Public Services, Firefighters, Prisons Services, Economic Policy, U.K., Spain
(January 2017) Using the latest official figures, the FSC-CCOO federation warns of the growing crisis in the prisons sector with over 2800 posts unfilled. Some prisons face higher than average shortages and the union warns of the health and safety threat posed both to prison workers and inmates. Projections also show that without urgent action a quarter of the workforce will be over 60 by 2020. The union is concerned that staff shortages will contribute to pressure to privatise some services. This critical situation also featured in a session at the EPSU collective bargaining conference in
(July 2017) Seventeen health sector unions have come together to condemn the government's decision to impose the 1% pay gap for another year. Meanwhile, the firefighters' union has rejected a pay offer of 2% this year and 3% in 2018, saying that it fails to take account of the increasing workloads facing firefighters and workers at the Bank of England could go on strike for the first time in over 50 years unless the employer comes up with a better pay offer by the end of the month.
Prison staff unions in Belgium, France and Spain have been taking or are planning industrial action or demonstrations over staffing and pay. In France, the unions have raised concerns about prison overcrowding, violence against staff, the need for a significant increase in prison officer numbers and improvements to pay and conditions. After failing to get a satisfactory response from the justice ministry, the unions are calling for an extension of the action across the country. In Belgium, the issue is the failure of the government to adhere to a 2016 agreement on staffing levels and further
The three main trade unions in the prisons sector - FSC-CCOO, FeSP-UGT and ACAIP - organised a 12-hour protest outside the head office of the prison service on 11 April. Over 200 trade unionists joined the demonstration, chaining themselves together. The unions are calling for proper negotiations to resolve some major problems in the sector including: massive staff shortages with 3200 vacant posts; the ageing workforce; privatisation; increasing violence and discrepancies in pay between the same jobs in different institutions.
The three main prison officer unions - FSC-CCOO, FeSPUGT and ACAIP - organised a 15-minute stoppage in 84 institutions across the country on 22 May in protest at the violence used against demonstrating prison guards earlier in the month. The three unions had coordinated a series of protests across the country to call for negotiations over pay and working conditions. The demonstrations were carried out peacefully but in Morón in southern Spain police used violence to break up the protest resulting in 20 injuries, including one very serious.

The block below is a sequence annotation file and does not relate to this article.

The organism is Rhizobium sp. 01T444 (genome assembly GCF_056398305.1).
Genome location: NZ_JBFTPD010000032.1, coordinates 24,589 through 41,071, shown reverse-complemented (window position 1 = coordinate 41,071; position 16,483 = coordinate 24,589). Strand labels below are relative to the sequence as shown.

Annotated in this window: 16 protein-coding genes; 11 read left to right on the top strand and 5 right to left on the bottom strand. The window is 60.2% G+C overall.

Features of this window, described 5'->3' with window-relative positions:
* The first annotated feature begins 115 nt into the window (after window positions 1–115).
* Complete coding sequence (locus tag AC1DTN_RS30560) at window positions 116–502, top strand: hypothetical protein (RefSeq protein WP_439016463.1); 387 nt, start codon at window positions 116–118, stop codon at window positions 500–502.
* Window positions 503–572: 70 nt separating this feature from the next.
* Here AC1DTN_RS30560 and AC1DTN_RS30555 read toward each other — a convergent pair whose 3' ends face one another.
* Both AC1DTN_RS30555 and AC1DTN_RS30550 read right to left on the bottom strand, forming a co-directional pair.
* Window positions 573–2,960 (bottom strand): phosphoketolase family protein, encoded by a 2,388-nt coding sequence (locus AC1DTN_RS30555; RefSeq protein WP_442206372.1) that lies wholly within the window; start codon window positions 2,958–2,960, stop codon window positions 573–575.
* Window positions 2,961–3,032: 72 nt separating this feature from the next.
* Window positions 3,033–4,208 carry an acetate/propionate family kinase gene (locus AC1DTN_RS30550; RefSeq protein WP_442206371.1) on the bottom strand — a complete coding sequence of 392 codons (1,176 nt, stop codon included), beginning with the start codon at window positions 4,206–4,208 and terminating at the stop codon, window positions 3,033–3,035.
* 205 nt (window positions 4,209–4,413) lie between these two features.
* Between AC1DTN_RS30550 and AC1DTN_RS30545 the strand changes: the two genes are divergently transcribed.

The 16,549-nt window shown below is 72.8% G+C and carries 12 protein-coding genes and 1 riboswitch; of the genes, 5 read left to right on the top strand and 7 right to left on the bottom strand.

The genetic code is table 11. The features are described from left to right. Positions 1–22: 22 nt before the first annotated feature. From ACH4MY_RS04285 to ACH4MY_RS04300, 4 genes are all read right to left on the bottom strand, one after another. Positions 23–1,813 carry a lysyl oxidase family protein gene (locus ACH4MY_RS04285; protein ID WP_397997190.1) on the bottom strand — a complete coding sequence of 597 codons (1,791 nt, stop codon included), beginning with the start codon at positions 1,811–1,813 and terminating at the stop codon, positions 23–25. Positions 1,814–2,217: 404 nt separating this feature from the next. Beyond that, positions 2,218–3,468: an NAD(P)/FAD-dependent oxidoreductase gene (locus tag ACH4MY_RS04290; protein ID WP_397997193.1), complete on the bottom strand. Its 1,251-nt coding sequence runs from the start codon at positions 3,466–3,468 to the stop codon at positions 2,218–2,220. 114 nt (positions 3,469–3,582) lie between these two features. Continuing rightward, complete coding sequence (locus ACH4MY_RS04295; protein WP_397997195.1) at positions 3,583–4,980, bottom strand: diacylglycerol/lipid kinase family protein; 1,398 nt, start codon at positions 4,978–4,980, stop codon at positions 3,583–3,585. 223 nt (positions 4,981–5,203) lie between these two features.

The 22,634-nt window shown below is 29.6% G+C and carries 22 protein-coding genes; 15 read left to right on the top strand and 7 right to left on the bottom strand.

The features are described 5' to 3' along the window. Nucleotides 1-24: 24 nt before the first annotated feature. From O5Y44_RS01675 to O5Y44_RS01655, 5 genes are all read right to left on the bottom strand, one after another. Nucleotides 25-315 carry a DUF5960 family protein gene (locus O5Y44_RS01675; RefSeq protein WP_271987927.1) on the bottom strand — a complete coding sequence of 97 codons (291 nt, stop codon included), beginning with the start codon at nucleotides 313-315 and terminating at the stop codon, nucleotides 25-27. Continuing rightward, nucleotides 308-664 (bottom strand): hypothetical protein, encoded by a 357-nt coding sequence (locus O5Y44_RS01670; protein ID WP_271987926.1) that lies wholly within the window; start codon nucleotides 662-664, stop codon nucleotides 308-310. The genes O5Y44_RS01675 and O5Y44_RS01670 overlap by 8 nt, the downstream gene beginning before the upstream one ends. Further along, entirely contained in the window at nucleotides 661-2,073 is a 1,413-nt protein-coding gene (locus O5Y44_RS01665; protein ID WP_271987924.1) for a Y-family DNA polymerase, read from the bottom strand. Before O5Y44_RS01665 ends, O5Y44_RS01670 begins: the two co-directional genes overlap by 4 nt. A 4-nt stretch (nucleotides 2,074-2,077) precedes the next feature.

Trade unions in the prisons sector in Spain - CCOO, UGT and Acaip-Uso - have been running a major campaign of mobilisation to put pressure on prison service management to negotiate to tackle major problems related to pay, understaffing, an ageing workforce and increased violence. However, some of their recent peaceful protests have been broken up by the police even causing injuries, in some cases serious, to union activists (see epsucob@NEWS 11). In a presentation to EPSU's Quality Employment conference, Jose Maria Lopez of CCOO, outlined the situation facing prison service workers, arguing
In a timely intervention, the FSC-CCOO has called on the government to put more resources into the prevention and fighting of forest fires - an issue which the union sees has become one of the most urgent for the country and rural communities. Along with a strengthening of the fire service - increased employment, professionalisation and training - the union argues that more has to be done to take preventative measures, some of which could actually help to boost rural economies.
Prison workers' unions have organised half-hour protests across the prisons service on 2 August as part of their long-running campaign to get action to tackle violence against staff. With 934 violent assaults registered in 2015 and 2016, the unions say that urgent action is required and they want the new government to recognise the problem and to negotiate an agreement to address it. Inadequate staffing levels are a major element and the unions say the recent offer of additional employment is inadequate to deal with the estimated 3400 vacancies or the ageing of the workforce. However, the
On 20 August the UK government was forced to take back control of a privatised prison in Birmingham in central England following a damning report by the prisons inspectorate. The prison had been run since 2011 by the G4S group, one of three multinationals that run 14 prisons in England.
The three main unions in the prisons sector, FSC-CCOO, FeSP-UGT and ACAIP-USO, are continuing their protests over pay, jobs and working conditions with three demonstrations planned for 14, 24 and 29 September. The unions have called on the government to honour the commitments it made when in opposition and increase resources for the prisons service. The unions emphasise that responsibilities and workloads have increased but staffing hasn't and the sector has 3400 vacant posts. Prison workers are facing considerable pressures to ensure safety in their institutions and face an increasing number